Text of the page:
Can you tell a true tiger sanctuary from a scam?
As beautiful and mysterious as the cats we share our homes with, big cats such as tigers, lions, leopards, wildcats, jaguars, cougars, and cheetahs have fascinated humans since the beginning of recorded history. Unfortunately, that fascination has frequently led to exploitation. Exhibitors capitalize on large exotic cats’ allure and hold them in miserable conditions in captivity, breed them and take their babies away, and force them to entertain humans in circuses, cub photo ops, and roadside zoos—often under the threat of physical punishment.
Many of these outfits bill themselves as “tiger sanctuaries,” “rescues,” or “refuges.” Some facilities even claim to be “orphanages” for cubs, but often, that’s far from the truth.
So how can you tell a true tiger sanctuary from a fake one?
A true tiger sanctuary would never buy, sell, trade, breed, exploit, or profit from animals. Authentic sanctuaries don’t separate babies from their mothers to be “hand-reared” by humans. They don’t use deprivation or punishment to control them, and they don’t force these naturally fearful animals into unwanted contact with a barrage of strangers. They provide animals with large natural habitats that allow for roaming and other normal types of behavior, and they protect them from harassment.
The old adage still rings true: If you love someone, set them free. In the future, people will no longer exploit big cats and there will be no need for sanctuaries to house those who were rescued. In the meantime, if we’re going to see big cats in captivity, we need to support the people working to protect them, not the ones abusing them for profit (such as notoriously exploitive Black Jaguar–White Tiger).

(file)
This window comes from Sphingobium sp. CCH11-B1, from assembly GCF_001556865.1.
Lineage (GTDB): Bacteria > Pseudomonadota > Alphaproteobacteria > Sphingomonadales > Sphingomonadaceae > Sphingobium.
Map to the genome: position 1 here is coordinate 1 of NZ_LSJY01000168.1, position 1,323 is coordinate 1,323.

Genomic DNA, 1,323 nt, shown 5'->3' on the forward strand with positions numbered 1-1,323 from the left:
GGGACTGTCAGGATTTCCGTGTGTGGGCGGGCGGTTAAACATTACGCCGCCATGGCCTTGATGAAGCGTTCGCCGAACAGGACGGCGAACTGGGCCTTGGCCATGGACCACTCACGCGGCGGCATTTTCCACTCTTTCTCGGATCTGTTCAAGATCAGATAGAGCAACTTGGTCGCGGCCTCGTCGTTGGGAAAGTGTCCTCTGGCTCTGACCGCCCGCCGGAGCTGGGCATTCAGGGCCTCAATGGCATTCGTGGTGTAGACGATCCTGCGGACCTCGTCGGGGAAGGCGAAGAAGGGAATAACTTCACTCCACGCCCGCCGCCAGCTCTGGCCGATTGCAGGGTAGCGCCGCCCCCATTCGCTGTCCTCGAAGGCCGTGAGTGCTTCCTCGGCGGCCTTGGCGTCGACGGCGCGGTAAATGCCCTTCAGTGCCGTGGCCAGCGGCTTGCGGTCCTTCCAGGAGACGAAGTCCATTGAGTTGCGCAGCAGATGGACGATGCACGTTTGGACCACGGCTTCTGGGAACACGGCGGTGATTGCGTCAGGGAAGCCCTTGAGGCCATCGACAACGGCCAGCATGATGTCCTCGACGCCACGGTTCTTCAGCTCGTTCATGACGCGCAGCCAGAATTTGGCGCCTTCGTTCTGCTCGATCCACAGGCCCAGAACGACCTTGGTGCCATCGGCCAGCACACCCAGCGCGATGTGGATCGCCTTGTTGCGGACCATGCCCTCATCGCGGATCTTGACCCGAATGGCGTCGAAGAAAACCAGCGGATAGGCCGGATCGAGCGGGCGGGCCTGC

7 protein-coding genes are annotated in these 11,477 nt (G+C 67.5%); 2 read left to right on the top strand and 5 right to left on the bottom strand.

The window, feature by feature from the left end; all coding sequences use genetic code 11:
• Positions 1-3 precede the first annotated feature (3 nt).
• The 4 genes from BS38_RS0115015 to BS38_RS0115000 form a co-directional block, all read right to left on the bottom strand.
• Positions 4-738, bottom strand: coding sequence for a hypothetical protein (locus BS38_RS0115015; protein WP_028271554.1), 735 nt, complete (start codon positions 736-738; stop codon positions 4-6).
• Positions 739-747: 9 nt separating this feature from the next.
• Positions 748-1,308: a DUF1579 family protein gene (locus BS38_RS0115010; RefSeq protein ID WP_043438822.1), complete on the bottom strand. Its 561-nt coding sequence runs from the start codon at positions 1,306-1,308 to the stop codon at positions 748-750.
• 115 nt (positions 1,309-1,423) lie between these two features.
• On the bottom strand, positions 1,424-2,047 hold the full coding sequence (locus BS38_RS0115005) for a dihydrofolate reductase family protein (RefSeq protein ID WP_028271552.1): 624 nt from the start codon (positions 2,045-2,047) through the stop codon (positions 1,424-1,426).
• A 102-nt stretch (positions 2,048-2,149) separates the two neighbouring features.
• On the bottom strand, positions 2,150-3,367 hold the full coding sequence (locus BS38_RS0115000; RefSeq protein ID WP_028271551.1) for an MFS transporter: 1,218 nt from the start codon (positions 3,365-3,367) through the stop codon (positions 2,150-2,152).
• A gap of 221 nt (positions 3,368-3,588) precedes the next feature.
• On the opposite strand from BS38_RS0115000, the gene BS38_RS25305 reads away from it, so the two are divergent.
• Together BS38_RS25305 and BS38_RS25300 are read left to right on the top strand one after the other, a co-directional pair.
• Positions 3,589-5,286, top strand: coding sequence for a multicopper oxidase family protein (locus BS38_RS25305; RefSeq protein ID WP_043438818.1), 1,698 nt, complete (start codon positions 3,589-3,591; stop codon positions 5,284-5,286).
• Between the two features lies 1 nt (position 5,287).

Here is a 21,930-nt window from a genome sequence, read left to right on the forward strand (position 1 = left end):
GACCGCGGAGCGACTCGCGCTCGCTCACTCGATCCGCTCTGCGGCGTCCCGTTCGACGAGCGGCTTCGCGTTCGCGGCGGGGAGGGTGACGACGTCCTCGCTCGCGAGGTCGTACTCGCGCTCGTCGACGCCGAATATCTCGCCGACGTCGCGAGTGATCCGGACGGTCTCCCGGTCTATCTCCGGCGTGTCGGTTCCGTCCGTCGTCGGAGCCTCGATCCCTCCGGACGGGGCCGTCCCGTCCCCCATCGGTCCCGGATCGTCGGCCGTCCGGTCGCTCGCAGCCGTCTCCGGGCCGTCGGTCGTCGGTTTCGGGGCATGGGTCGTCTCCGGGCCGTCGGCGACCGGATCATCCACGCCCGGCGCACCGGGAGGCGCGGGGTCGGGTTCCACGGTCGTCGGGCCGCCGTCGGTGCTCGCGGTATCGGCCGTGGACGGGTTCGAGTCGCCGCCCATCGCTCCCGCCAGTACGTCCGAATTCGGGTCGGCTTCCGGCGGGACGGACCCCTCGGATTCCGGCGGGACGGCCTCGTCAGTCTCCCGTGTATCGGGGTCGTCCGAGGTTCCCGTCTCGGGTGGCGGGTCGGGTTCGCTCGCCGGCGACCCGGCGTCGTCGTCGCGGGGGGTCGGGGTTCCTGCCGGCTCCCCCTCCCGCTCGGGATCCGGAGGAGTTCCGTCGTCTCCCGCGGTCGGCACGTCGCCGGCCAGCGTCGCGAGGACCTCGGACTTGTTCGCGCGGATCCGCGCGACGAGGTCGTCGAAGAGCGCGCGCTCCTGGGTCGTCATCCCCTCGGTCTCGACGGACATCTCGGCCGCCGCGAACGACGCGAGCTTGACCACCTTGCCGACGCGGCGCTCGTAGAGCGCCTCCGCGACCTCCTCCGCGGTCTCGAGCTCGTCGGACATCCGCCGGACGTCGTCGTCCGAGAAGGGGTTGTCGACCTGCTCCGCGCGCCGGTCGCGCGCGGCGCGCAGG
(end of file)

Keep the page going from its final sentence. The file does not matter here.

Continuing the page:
There are several true tiger sanctuaries that are accredited by the Global Federation of Animal Sanctuaries (GFAS) and that are helping to end abuse. PETA has worked with many of them, including The Wild Animal Sanctuary, to retire some big cats we’ve rescued from abusive operations. If you’re wondering where to find a real tiger sanctuary near you, please use the GFAS website and support true animal advocates.
Click here for a list of accredited tiger sanctuaries.
You can also watch your favorite big cats roaming free in nature from anywhere in the world via wildlife cameras. Africam offers a “live window into the African wild,” thanks to cameras strategically placed at watering holes and other locations that are frequented by exotic animals. If you miss an exciting moment, don’t worry—some of the coolest videos are saved and posted on the site.
Want to do more to help tigers and other big cats?
Join PETA’s Action Team to get updates on big cats needing help in your area. You can host demonstrations, speak at city meetings, hand out leaflets at the circus, or even impersonate your favorite feline.
And use PETA’s rapid-action form to take action to help tigers right now, where they need it most.